apx.
appendix. * * *
apyrase
/ap"euh rays', -rayz'/, n. Biochem. a relatively nonspecific ATPase occurring in plants and molds. [1940-45; a(denyl)pyr(ophosphat)ase; see ADENYLPYROPHOSPHATE, -ASE] * * *
apyretic
/ay'puy ret"ik/, adj. Pathol. free from fever. [1835-45; A-6 + PYRETIC] * * *
AQ
Psychol. See achievement quotient. * * *
aq.
water. [ < L aqua] * * *
aq. bull.
(in prescriptions) boiling water. [ < L aqua bulliens] * * *
aq. comm.
(in prescriptions) common water. [ < L aqua communis] * * *
aq. dest.
(in prescriptions) distilled water. [ < L aqua destillata] * * *
aq. ferv.
(in prescriptions) hot water. [ < L aqua fervens] * * *
Āqā Mīrak
▪ Persian painter also spelled  Āghā Mīrak,  in full  Sayyid Āqā Jalāl Ad-dīn Mīrak Al-ḥasanī  flourished 16th century       Persian painter, an admired ...
Aqaba
/ah"keuh beuh, ak"euh-/, n. 1. a seaport in SW Jordan, at the N end of the Gulf of Aqaba. 10,000. 2. Gulf of, an arm of the Red Sea, between Saudi Arabia and Egypt. 100 mi. (160 ...
Aqaba, Gulf of
Northeastern arm of the Red Sea, between Saudi Arabia and the Sinai Peninsula. It varies in width from 12 to 17 miles (19 to 27 km) and is 100 miles (160 km) long. Its head ...
Aqaba,Gulf of
A·qa·ba (äʹkə-bə, ăkʹə-), Gulf of An arm of the Red Sea between the Sinai Peninsula and northwest Saudi Arabia. It has long been of strategic importance in the Middle ...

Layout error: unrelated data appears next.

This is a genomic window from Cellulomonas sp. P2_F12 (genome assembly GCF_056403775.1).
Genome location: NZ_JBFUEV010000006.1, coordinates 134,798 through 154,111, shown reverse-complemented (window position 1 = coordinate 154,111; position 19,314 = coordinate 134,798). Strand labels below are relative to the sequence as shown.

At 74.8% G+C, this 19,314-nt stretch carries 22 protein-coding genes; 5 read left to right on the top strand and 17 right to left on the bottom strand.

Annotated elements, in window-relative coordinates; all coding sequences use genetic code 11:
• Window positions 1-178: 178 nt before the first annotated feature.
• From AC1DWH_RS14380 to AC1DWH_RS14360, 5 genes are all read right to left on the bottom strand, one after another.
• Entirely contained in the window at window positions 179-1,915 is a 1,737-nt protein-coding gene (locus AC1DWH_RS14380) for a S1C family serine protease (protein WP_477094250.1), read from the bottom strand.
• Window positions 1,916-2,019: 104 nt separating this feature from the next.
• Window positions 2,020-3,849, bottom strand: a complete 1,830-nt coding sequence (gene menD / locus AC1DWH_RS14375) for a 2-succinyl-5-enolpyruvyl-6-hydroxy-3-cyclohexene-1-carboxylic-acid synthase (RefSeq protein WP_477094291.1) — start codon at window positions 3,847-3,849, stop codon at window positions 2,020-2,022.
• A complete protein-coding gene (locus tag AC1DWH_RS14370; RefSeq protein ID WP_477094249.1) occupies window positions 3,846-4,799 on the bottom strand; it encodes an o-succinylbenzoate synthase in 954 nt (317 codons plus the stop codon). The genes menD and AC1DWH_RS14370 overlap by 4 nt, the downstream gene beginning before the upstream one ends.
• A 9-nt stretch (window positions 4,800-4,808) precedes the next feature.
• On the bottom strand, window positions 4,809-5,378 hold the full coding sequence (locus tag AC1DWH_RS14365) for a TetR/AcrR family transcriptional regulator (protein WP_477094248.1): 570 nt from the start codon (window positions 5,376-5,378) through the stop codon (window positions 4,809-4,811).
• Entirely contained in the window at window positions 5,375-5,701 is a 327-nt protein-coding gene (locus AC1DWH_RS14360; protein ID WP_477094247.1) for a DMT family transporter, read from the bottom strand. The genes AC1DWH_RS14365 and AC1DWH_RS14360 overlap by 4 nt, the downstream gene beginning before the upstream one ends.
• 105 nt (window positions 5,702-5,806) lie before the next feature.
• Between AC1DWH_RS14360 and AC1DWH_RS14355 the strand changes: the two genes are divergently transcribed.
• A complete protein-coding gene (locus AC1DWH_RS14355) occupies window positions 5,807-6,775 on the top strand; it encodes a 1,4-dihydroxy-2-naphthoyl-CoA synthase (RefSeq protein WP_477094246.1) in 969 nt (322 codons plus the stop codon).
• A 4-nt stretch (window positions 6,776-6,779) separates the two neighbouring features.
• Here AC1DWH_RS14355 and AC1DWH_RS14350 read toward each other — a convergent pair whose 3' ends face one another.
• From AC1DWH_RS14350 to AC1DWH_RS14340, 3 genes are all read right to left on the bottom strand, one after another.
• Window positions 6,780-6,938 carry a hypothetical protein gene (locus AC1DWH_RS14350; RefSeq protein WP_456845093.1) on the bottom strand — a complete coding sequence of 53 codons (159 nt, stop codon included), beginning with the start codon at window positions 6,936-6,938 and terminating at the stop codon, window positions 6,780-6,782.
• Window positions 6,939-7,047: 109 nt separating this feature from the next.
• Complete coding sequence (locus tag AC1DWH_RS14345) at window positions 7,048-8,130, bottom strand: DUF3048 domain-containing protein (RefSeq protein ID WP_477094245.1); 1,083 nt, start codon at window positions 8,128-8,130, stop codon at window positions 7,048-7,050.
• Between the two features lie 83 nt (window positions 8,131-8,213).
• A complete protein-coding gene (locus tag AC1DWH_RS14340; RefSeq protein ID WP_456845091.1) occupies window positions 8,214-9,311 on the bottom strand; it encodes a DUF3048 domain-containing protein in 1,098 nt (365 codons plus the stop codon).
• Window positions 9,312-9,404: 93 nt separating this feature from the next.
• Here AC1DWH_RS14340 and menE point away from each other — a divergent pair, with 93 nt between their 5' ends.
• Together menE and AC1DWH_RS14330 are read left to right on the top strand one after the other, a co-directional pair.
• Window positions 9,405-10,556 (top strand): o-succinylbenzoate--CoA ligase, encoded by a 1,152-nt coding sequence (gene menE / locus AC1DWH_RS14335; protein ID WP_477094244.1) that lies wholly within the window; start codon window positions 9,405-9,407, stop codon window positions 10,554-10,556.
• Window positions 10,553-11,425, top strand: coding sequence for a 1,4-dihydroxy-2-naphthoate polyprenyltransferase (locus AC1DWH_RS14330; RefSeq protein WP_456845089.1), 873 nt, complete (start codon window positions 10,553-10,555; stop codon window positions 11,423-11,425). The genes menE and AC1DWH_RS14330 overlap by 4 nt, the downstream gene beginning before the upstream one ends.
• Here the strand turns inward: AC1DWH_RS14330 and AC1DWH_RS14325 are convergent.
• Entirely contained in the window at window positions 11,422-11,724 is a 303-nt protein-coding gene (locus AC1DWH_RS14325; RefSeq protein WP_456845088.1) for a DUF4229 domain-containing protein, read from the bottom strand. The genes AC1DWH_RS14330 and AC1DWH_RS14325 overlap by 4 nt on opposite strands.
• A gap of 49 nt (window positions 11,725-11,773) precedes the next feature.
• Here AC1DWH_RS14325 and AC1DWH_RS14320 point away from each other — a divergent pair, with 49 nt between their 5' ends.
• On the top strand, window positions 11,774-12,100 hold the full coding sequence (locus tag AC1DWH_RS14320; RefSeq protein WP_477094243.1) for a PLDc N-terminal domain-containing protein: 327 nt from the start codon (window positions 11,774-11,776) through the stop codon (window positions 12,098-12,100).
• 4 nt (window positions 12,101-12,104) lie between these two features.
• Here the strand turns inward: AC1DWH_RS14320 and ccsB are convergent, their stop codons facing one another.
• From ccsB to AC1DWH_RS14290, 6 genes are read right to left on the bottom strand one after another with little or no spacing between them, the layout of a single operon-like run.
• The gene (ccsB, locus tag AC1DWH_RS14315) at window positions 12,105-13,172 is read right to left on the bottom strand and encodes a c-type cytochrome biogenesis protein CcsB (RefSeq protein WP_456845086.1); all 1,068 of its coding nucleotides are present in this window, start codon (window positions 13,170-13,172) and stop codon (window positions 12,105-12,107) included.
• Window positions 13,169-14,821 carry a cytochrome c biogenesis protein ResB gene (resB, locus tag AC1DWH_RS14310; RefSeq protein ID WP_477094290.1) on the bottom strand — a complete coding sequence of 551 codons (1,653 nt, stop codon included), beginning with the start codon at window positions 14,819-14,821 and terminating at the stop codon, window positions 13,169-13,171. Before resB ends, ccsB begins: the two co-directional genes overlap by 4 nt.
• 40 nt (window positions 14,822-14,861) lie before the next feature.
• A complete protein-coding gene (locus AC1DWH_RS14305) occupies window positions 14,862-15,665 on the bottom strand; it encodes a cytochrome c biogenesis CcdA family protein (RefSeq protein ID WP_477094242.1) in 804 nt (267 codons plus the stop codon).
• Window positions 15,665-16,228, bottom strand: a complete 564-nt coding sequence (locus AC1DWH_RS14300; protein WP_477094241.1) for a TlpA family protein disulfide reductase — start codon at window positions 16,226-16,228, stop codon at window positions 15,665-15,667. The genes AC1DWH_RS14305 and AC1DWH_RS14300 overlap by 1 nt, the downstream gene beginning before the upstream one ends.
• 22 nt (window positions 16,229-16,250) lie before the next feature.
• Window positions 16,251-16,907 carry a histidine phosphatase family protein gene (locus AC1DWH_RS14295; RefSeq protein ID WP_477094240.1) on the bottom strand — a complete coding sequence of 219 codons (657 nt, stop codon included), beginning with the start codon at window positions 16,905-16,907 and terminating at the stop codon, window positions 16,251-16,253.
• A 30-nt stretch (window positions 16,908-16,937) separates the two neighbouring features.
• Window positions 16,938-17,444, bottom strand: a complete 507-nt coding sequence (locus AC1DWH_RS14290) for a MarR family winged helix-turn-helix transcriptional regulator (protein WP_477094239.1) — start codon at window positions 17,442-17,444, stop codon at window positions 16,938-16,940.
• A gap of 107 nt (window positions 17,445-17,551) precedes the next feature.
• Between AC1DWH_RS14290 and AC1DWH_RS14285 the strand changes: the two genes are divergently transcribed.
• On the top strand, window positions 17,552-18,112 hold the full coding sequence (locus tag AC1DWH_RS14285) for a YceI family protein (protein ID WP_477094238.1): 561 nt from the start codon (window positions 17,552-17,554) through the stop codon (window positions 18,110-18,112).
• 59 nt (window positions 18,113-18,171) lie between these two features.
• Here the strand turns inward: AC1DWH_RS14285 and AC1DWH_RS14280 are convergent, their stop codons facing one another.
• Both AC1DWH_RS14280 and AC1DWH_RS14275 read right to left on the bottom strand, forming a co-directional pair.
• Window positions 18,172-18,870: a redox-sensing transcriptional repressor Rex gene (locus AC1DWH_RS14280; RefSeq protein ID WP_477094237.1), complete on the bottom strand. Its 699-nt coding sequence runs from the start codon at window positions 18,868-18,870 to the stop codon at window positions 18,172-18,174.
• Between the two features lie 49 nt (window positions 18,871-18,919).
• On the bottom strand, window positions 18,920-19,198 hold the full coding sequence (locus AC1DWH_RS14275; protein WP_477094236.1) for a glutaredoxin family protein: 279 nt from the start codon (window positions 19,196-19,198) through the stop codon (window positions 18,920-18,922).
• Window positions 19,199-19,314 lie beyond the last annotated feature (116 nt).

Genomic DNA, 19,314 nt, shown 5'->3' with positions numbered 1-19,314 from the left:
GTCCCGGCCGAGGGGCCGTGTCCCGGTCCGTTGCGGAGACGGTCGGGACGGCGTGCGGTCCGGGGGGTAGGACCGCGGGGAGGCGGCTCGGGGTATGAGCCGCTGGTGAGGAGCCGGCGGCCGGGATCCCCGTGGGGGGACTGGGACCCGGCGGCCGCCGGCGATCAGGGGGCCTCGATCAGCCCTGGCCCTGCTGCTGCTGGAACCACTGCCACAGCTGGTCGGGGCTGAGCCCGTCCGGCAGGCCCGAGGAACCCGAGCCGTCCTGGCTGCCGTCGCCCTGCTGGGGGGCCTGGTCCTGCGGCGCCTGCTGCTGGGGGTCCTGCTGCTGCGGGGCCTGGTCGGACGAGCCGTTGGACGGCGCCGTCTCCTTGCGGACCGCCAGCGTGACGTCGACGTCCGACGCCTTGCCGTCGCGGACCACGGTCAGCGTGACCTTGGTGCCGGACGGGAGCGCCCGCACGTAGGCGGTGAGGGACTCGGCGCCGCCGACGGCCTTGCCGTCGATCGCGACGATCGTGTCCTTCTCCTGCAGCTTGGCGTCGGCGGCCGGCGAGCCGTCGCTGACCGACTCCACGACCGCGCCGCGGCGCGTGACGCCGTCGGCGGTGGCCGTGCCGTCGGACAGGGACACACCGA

Aqabah, Al-ʿ
▪ Jordan also spelled  Aqaba , or  Akaba , Latin  Aelana        port town, extreme southwestern Jordan. It lies on the Gulf of Aqaba, an inlet of the Red Sea, ...
Aqhat Epic
Ancient West Semitic legend explaining the earth's barrenness during the dry summer months, known only in fragmentary form from three tablets excavated in northern Syria and ...
āqilʿ
▪ Islamic law       (Arabic: “knowledgeable”), in Islāmic law, one who is in full possession of his mental faculties. Such a person is legally responsible for his ...
Aqmola
Aq·mo·la (äk'mō-läʹ) See Astana. * * *
Aqqād, ʿAbbās Maḥmūd al-ʿ
▪ Egyptian author born June 28, 1889, Aswān, Egypt died March 12, 1964, Cairo       Egyptian journalist, poet, and literary critic who was an innovator of 20th-century ...
Aqtöbe
Aq·tö·be (äk'tœ-bĕʹ) also Ak·tyu·binsk (äk-tyo͞oʹbĭnsk) A city of western Kazakhstan southeast of Samara, Russia. Founded in 1869, it is a metallurgical center. ...
aqua
/ak"weuh, ah"kweuh/, n., pl. aquae /ak"wee, ah"kwee/, aquas, adj. n. 1. Chiefly Pharm. a. water. b. a liquid. c. a solution, esp. in water. 2. a light greenish-blue ...
aqua ammonia
aqua ammonia aqua ammonia 〚ModL, lit., water of ammonia〛 a water solution of ammonia; ammonia water; ammonium hydroxide * * *
aqua ammoniae
/euh moh"nee ee'/ ammonia (def. 2). Also, aqua ammonia. [ < NL: lit., water of ammonia] * * *
aqua fortis
Chem. See nitric acid. [1595-1605; < L: lit., strong water] * * *
aqua pura
/pyoor"euh/ pure water. [1930-35; < L] * * *
aqua regia
/ree"jee euh/, Chem. a yellow, fuming liquid composed of one part nitric acid and three to four parts hydrochloric acid: used chiefly to dissolve metals as gold, platinum, or the ...
aqua vitae
/vuy"tee, vee"tee/ 1. alcohol. 2. spirituous liquor, as brandy or whiskey. [1375-1425; late ME aqua vite < L: water of life; cf. AQUAVIT, WHISKEY] * * *
aqua-
var. of aqui-. [prob. orig. attributive use of AQUA, or generalized from words in which it is etymologically the head noun of a phrase, as AQUAMARINE, AQUATINT] * * *
Aqua-Lung